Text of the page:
· How are we placed socially, are we receiving a good education? The question here is are we made to feel inferior to others due to their perceived social standing and wealth, or superior to others because of their perceived social standing. Good education increases our range of tools for dealing with our environment and this will often affect the levels at which we are able to interact with others.
· Are we tied to a caste system where we are expected to know our place? Children raised under such a system could be expected to have low self-esteem etc. Those I have met in the UK do not. If anything they feel sorry for the ‘touchable’s’ who lord over such a system. Their experiences have taught them to be tolerant of others and to be kind to other people. They also come across very well when placed next to supporters of the caste system. In cases like this their self-confidence can only have come from the good start given them by their parents, despite their own particular environment. Badly nurtured children from the same environment can turn out bitter and twisted by hate. The influence this has on their interaction with others is entirely negative.
There are many other environmental influences that could be mentioned. In general we can accept that we are the sum total of all of our experiences, but that those experiences are likely to have been better, and more constructively perceived, provided we were given a good start in life to begin with. In general the better our start in life the better we will get on with other people later in life.
In this day and age, when we are surrounded by and exposed to so much negativity, TV, news media, change in working and social patterns etc, and when our psychological buttons are being pushed at an alarming rate by advertisers (important when you consider the amount of advertising that we are exposed to) it is no surprise to discover that the emotionally sound, personally secure individual is better able to withstand and cope with the associated pressures than his less emotionally sound and secure colleague.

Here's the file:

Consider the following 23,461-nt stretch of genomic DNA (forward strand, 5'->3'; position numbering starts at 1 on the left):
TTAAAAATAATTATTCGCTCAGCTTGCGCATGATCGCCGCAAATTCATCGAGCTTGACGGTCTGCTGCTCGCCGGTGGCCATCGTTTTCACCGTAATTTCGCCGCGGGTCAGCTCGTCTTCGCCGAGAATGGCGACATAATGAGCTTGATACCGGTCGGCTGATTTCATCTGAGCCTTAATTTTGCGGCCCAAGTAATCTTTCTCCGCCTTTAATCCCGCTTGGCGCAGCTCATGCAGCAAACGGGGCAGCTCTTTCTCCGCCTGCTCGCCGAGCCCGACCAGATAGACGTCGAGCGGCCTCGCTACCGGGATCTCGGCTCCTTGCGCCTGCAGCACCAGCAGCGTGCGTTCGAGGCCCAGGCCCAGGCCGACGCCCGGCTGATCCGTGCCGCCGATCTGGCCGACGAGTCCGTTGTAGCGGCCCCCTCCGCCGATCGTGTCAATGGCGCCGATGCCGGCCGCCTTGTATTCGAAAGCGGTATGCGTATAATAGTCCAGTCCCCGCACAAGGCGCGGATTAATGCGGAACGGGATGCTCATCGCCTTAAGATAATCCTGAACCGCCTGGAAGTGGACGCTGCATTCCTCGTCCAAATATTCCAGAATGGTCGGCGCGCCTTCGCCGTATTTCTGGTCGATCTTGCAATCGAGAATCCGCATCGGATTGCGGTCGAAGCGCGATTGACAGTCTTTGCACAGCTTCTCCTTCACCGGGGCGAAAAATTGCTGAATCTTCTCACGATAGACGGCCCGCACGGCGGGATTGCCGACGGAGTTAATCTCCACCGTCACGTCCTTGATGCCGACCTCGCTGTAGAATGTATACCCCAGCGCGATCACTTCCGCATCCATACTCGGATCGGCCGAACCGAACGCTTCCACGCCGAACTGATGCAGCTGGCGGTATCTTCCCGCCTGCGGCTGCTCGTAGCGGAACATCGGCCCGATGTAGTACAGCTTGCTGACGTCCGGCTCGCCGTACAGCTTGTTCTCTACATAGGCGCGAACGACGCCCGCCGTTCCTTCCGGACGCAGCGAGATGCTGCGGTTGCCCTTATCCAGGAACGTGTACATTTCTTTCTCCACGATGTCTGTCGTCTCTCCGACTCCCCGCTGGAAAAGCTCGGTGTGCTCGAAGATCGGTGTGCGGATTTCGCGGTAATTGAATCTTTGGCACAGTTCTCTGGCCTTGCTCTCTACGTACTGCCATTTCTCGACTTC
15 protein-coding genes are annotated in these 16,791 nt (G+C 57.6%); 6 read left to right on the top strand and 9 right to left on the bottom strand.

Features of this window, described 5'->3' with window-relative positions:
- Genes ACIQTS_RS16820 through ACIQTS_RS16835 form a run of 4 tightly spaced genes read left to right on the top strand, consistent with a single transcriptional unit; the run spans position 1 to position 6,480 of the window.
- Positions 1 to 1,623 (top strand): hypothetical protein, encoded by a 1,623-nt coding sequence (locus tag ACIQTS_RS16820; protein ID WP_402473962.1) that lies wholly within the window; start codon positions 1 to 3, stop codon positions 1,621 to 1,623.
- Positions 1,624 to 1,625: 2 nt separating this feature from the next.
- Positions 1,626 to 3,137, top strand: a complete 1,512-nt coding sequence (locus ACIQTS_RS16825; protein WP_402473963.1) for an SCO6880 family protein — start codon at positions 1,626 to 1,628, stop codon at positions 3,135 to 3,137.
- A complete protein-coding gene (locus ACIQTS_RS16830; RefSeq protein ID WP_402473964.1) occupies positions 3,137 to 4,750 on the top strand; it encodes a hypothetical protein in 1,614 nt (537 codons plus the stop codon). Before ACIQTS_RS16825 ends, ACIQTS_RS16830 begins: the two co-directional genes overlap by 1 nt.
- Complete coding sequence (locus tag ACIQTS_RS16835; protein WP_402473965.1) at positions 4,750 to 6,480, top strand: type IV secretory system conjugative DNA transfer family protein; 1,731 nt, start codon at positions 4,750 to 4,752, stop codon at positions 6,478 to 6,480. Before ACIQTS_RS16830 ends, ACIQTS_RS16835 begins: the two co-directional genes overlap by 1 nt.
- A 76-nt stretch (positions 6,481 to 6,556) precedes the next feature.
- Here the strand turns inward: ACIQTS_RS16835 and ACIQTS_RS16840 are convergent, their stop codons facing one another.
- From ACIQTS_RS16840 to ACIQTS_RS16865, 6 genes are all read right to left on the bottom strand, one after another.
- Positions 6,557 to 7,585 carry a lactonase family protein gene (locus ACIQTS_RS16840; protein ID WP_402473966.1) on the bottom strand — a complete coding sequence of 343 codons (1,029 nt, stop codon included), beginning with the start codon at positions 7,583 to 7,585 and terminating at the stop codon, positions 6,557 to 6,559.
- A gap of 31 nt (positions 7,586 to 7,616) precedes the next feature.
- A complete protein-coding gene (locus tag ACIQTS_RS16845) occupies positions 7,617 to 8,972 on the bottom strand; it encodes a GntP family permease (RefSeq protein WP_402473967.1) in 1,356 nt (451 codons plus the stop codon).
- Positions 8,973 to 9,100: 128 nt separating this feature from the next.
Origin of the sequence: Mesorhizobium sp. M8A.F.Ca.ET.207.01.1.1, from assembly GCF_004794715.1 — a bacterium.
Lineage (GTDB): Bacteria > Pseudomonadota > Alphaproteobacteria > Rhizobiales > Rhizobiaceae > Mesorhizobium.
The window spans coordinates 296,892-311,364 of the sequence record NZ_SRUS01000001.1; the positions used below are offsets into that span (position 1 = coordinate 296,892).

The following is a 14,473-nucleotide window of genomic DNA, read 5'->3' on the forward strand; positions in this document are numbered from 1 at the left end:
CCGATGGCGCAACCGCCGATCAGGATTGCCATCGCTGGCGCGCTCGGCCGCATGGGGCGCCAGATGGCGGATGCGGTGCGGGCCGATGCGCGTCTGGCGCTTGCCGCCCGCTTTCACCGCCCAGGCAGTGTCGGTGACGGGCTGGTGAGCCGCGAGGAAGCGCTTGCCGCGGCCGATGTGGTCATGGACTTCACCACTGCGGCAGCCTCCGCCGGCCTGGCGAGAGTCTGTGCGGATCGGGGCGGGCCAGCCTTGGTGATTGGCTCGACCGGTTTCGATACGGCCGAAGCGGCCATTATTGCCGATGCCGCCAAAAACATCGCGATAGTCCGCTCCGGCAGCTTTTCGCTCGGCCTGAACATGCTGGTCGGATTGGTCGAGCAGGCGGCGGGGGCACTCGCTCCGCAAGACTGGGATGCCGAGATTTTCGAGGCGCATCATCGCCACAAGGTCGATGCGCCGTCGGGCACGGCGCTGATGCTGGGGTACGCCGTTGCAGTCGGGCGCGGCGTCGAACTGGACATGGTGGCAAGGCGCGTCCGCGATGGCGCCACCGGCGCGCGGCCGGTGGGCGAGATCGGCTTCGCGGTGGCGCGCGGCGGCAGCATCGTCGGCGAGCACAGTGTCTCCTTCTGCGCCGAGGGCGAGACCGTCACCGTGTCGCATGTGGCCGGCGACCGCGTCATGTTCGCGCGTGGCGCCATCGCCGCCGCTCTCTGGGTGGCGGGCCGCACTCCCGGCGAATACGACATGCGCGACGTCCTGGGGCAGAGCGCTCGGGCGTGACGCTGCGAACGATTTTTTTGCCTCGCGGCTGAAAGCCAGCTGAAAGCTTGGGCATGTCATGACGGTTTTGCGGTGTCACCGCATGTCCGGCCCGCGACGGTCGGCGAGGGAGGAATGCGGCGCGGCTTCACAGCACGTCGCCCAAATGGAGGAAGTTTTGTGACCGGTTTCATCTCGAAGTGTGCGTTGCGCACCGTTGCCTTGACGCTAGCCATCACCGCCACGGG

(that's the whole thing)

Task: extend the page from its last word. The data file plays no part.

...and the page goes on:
If we take to the trouble to understand more about where we have come from, how we were raised, we can begin to see how it affects the way that we interact with our fellow man. I would make a strong case for arguing that we can to some extent reverse the worst affects of poor nurturing. The most difficult part of this might not be arriving at the Mind State necessary to achieve this, but rather in maintaining it.
Negative reinforcing statements (beliefs) such as ‘I don’t get on with people’, ‘I prefer being alone’, ‘I get nervous when I go out’ etc, uttered by people suffering from any form of dysfunction, are probably giving you their diagnosis. Obviously, to me, people in this case are telling you about how they were raised (nurtured), their subsequent experiences (nature) and the kind of expectations that they developed as a result. They are also to some extent telling you what they need to do to a large extent in order to return balance to their lives.
I have not included a direct mention of the hierarchy of needs in this response because I had trouble fitting it into the rest of the text. For this reason I saved a mention of it to include as a PostScript.
We all have basic needs, from a purely practical viewpoint without air, water and food all other considerations become academic. I work with a native of a Caribbean Island whose idea of happiness is being able to provide 3 square meals a day for his wife and children. He was well cared for and looked after as a child by all accounts, but being from a very poor family frequently went hungry.
As long as this man can see his family sheltered and fed he is likely to go through life with very few psychological problems. As well as practicalities we also need to be loved and to feel wanted and that we ‘belong’. I feel that any lack in the latter will have the most serious psychological consequences, together with social consequences, as ability to interact on an equal footing with others becomes impaired. The lesson I have learnt from this section, is look at nurture first, nature second.
End note: The author does not necessarily hold the same views today. It is hoped that this material will be useful to the many psychotherapy students who contact us for guidance regarding examination material etc.